Try to get the garment fitted by the alteration professional – sit down, wear the correct shoes and underwear and ask to see the back view.
There is nothing to stop anyone doing their own alterations if they have good sewing skills. You know who you are!
How should I go about doing a wardrobe edit? How do I decide what goes and what stays?
The first step is an image overhaul. Find a good consultant to do your colours and style, which will give you the blue print for your wardrobe, a job that is quite daunting and hard to do on your own. I would also recommend taking advice from a wardrobe buddy (or your stylist). Commit to do it for each other – get rid of the kids, switch off the mobiles, get the rations in and then go for it. It will need your best buddy to say to you, “How many ugly cardies do you really need?”, “How many gardening jeans is it necessary to have?”, ‘Really would you want the man of your dreams seeing you in that matted old dressing gown?” A friend will ask pertinent questions you know deep down. It’s also worth reading Marie Kondo’s Magic Art of Tidying. My rule is: Does it spark joy? Or as William Morris said: “Do not have anything in your home that you do not believe to be useful or beautiful.”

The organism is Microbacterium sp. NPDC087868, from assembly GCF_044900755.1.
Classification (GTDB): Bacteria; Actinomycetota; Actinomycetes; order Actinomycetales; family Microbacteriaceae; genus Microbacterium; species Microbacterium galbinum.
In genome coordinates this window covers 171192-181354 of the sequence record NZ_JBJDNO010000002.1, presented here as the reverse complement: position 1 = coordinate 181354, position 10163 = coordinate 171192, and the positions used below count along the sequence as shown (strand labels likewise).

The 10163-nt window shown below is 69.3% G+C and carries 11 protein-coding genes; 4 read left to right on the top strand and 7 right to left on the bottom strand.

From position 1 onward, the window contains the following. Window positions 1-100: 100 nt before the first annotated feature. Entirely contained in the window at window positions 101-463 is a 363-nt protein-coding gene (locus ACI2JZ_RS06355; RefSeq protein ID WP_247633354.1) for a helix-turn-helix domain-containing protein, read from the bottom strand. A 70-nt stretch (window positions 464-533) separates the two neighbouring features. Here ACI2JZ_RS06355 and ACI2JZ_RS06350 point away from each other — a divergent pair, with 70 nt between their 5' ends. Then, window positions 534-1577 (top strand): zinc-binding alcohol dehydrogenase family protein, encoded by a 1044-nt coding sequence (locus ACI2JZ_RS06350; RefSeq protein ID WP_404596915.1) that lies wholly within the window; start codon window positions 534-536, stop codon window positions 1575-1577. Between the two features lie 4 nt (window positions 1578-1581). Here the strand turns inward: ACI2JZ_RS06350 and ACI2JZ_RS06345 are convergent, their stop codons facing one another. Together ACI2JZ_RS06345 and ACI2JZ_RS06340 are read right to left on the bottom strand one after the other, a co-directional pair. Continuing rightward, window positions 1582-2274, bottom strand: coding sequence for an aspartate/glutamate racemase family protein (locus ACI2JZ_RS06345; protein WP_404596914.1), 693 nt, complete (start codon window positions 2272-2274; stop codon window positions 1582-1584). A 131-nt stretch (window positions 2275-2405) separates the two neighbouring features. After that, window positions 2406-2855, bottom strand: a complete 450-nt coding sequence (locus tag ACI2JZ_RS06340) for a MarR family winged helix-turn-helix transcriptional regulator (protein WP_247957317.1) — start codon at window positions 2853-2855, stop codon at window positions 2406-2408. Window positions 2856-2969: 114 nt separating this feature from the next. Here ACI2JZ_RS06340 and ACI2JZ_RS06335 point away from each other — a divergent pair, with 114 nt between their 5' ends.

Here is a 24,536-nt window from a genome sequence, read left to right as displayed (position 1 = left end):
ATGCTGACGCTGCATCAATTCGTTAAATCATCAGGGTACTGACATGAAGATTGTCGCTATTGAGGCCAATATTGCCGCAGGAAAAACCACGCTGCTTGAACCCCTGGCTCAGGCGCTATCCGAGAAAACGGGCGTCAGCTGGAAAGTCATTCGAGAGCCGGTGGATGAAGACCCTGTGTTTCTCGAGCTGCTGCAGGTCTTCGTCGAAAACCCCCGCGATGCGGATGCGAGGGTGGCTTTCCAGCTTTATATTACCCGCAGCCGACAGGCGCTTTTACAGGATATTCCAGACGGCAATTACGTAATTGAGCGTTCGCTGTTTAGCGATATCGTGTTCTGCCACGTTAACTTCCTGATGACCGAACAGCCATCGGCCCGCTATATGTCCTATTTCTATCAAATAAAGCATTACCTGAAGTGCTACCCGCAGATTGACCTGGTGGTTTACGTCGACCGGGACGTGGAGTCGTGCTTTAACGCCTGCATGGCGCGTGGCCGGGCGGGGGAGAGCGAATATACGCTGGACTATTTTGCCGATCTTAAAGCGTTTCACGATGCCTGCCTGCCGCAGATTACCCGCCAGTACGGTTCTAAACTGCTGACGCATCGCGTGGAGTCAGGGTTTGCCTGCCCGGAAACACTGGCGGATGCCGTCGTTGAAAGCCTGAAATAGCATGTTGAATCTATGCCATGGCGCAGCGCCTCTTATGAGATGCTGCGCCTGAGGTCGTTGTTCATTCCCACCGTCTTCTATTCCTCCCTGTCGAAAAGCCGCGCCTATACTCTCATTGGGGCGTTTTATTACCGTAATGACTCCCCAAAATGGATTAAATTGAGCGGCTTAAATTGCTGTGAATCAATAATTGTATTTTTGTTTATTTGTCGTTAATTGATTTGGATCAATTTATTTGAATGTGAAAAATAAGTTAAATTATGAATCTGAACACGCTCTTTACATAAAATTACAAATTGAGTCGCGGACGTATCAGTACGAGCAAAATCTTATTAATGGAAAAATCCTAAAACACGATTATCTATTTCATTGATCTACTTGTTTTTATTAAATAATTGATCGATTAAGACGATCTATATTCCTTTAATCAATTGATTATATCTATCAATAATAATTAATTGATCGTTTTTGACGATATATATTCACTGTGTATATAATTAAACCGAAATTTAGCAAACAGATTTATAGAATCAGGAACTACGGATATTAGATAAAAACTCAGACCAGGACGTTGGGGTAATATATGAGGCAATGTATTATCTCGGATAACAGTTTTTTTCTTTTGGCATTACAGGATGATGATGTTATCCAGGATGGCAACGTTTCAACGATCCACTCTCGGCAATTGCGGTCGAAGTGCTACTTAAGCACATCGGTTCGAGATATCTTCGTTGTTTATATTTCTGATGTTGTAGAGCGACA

What is the best way to store shoes?
This really depends on space. Oh, for a lovely shoe cupboard built with slightly slanting shelves or drawers that pull out. Most people don’t have this luxury, so other options include the bottom of the wardrobe, under the bed, or perhaps even an old book case.
I never seem to get it right when it comes to packing for a weekend break. Any words of advice?
This really depends on where you are going and what you are going to do. Is it a quick weekend city break in Europe with 10 kilos or packing the car and driving off?
I have invested in a collapsing two-foot garment rail from Morplan. Then I hang all the clothes I really want to take and then cull, until you have the correct number for the days and nights. Bearing in mind that garments can be worn twice or more and rinsed out.
There are lots of lovely packing lists on line to get you going!
Any other tips for prolonging the lifespan of my wardrobe?
I think if possible have a good mix of some investment key pieces and some cheap and cheerful which can be updated every season. Then general care, dry clean or launder, alter or repair and a good hanger.
Total Wardrobe Care is offering Kettlewell customers 20% off products on its website until September 30 2017 using the code TWC17